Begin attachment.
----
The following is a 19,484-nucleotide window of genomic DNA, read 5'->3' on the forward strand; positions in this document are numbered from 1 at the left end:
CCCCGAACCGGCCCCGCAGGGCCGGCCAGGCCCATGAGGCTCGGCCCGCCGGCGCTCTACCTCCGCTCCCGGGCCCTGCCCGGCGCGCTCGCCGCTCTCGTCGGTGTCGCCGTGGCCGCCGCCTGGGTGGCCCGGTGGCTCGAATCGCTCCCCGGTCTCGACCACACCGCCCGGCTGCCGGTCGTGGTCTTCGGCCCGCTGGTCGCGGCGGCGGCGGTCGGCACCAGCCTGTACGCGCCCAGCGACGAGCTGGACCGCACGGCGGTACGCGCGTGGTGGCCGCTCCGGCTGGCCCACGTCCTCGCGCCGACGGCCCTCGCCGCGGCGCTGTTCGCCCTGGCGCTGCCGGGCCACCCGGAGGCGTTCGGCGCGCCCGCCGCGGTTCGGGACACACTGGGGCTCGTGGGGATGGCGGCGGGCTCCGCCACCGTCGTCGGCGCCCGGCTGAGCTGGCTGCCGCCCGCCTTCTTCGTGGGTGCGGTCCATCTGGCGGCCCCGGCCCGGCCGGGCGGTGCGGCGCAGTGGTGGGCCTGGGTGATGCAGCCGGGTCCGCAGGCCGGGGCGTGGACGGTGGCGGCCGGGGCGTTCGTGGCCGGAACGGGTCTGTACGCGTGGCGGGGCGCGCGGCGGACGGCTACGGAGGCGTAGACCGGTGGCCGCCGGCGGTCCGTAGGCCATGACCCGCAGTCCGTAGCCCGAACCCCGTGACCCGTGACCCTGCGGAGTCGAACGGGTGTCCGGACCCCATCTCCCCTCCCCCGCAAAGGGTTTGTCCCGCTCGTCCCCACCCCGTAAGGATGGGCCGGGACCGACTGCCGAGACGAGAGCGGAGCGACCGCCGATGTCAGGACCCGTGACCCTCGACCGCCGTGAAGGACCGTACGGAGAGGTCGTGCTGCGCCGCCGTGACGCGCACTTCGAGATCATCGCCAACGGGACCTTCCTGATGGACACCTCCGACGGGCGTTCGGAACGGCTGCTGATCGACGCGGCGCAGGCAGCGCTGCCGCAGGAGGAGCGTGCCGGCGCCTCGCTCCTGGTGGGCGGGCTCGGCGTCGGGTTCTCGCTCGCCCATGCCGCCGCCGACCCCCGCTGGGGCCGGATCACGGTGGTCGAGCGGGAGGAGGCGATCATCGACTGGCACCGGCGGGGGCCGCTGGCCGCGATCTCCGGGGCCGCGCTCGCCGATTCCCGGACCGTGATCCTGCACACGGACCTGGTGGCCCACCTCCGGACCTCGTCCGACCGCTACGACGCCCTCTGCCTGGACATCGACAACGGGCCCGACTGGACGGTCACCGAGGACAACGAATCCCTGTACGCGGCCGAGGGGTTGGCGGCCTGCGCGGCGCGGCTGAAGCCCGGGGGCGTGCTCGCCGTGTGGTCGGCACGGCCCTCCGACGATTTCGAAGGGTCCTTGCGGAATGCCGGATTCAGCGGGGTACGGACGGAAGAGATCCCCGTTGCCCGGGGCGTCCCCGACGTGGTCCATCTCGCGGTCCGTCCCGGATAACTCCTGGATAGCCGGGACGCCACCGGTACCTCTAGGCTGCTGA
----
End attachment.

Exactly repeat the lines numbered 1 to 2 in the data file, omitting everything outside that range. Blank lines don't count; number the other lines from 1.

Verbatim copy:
The following is a 19,484-nucleotide window of genomic DNA, read 5'->3' on the forward strand; positions in this document are numbered from 1 at the left end:
CCCCGAACCGGCCCCGCAGGGCCGGCCAGGCCCATGAGGCTCGGCCCGCCGGCGCTCTACCTCCGCTCCCGGGCCCTGCCCGGCGCGCTCGCCGCTCTCGTCGGTGTCGCCGTGGCCGCCGCCTGGGTGGCCCGGTGGCTCGAATCGCTCCCCGGTCTCGACCACACCGCCCGGCTGCCGGTCGTGGTCTTCGGCCCGCTGGTCGCGGCGGCGGCGGTCGGCACCAGCCTGTACGCGCCCAGCGACGAGCTGGACCGCACGGCGGTACGCGCGTGGTGGCCGCTCCGGCTGGCCCACGTCCTCGCGCCGACGGCCCTCGCCGCGGCGCTGTTCGCCCTGGCGCTGCCGGGCCACCCGGAGGCGTTCGGCGCGCCCGCCGCGGTTCGGGACACACTGGGGCTCGTGGGGATGGCGGCGGGCTCCGCCACCGTCGTCGGCGCCCGGCTGAGCTGGCTGCCGCCCGCCTTCTTCGTGGGTGCGGTCCATCTGGCGGCCCCGGCCCGGCCGGGCGGTGCGGCGCAGTGGTGGGCCTGGGTGATGCAGCCGGGTCCGCAGGCCGGGGCGTGGACGGTGGCGGCCGGGGCGTTCGTGGCCGGAACGGGTCTGTACGCGTGGCGGGGCGCGCGGCGGACGGCTACGGAGGCGTAGACCGGTGGCCGCCGGCGGTCCGTAGGCCATGACCCGCAGTCCGTAGCCCGAACCCCGTGACCCGTGACCCTGCGGAGTCGAACGGGTGTCCGGACCCCATCTCCCCTCCCCCGCAAAGGGTTTGTCCCGCTCGTCCCCACCCCGTAAGGATGGGCCGGGACCGACTGCCGAGACGAGAGCGGAGCGACCGCCGATGTCAGGACCCGTGACCCTCGACCGCCGTGAAGGACCGTACGGAGAGGTCGTGCTGCGCCGCCGTGACGCGCACTTCGAGATCATCGCCAACGGGACCTTCCTGATGGACACCTCCGACGGGCGTTCGGAACGGCTGCTGATCGACGCGGCGCAGGCAGCGCTGCCGCAGGAGGAGCGTGCCGGCGCCTCGCTCCTGGTGGGCGGGCTCGGCGTCGGGTTCTCGCTCGCCCATGCCGCCGCCGACCCCCGCTGGGGCCGGATCACGGTGGTCGAGCGGGAGGAGGCGATCATCGACTGGCACCGGCGGGGGCCGCTGGCCGCGATCTCCGGGGCCGCGCTCGCCGATTCCCGGACCGTGATCCTGCACACGGACCTGGTGGCCCACCTCCGGACCTCGTCCGACCGCTACGACGCCCTCTGCCTGGACATCGACAACGGGCCCGACTGGACGGTCACCGAGGACAACGAATCCCTGTACGCGGCCGAGGGGTTGGCGGCCTGCGCGGCGCGGCTGAAGCCCGGGGGCGTGCTCGCCGTGTGGTCGGCACGGCCCTCCGACGATTTCGAAGGGTCCTTGCGGAATGCCGGATTCAGCGGGGTACGGACGGAAGAGATCCCCGTTGCCCGGGGCGTCCCCGACGTGGTCCATCTCGCGGTCCGTCCCGGATAACTCCTGGATAGCCGGGACGCCACCGGTACCTCTAGGCTGCTGA